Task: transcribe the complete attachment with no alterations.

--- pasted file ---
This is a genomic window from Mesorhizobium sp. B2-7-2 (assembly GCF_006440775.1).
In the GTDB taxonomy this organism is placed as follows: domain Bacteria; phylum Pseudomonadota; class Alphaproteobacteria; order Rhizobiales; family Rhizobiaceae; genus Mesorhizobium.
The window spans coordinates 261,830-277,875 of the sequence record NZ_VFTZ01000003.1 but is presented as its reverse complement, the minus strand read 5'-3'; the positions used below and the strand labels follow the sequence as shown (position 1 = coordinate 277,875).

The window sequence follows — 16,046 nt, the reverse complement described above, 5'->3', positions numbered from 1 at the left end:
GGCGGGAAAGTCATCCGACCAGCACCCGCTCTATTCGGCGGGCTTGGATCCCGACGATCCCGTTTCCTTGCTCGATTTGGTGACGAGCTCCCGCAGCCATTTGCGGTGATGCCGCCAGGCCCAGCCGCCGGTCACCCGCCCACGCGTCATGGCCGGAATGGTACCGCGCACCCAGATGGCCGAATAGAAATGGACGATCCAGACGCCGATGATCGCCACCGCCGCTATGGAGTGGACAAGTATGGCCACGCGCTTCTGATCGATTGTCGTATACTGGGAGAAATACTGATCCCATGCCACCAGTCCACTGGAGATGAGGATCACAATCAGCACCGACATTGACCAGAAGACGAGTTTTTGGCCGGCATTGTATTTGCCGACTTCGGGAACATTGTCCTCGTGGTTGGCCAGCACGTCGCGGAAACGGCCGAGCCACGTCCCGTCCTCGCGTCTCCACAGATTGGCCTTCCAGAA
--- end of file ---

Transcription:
This is a genomic window from Mesorhizobium sp. B2-7-2 (assembly GCF_006440775.1).
In the GTDB taxonomy this organism is placed as follows: domain Bacteria; phylum Pseudomonadota; class Alphaproteobacteria; order Rhizobiales; family Rhizobiaceae; genus Mesorhizobium.
The window spans coordinates 261,830-277,875 of the sequence record NZ_VFTZ01000003.1 but is presented as its reverse complement, the minus strand read 5'-3'; the positions used below and the strand labels follow the sequence as shown (position 1 = coordinate 277,875).

The window sequence follows — 16,046 nt, the reverse complement described above, 5'->3', positions numbered from 1 at the left end:
GGCGGGAAAGTCATCCGACCAGCACCCGCTCTATTCGGCGGGCTTGGATCCCGACGATCCCGTTTCCTTGCTCGATTTGGTGACGAGCTCCCGCAGCCATTTGCGGTGATGCCGCCAGGCCCAGCCGCCGGTCACCCGCCCACGCGTCATGGCCGGAATGGTACCGCGCACCCAGATGGCCGAATAGAAATGGACGATCCAGACGCCGATGATCGCCACCGCCGCTATGGAGTGGACAAGTATGGCCACGCGCTTCTGATCGATTGTCGTATACTGGGAGAAATACTGATCCCATGCCACCAGTCCACTGGAGATGAGGATCACAATCAGCACCGACATTGACCAGAAGACGAGTTTTTGGCCGGCATTGTATTTGCCGACTTCGGGAACATTGTCCTCGTGGTTGGCCAGCACGTCGCGGAAACGGCCGAGCCACGTCCCGTCCTCGCGTCTCCACAGATTGGCCTTCCAGAA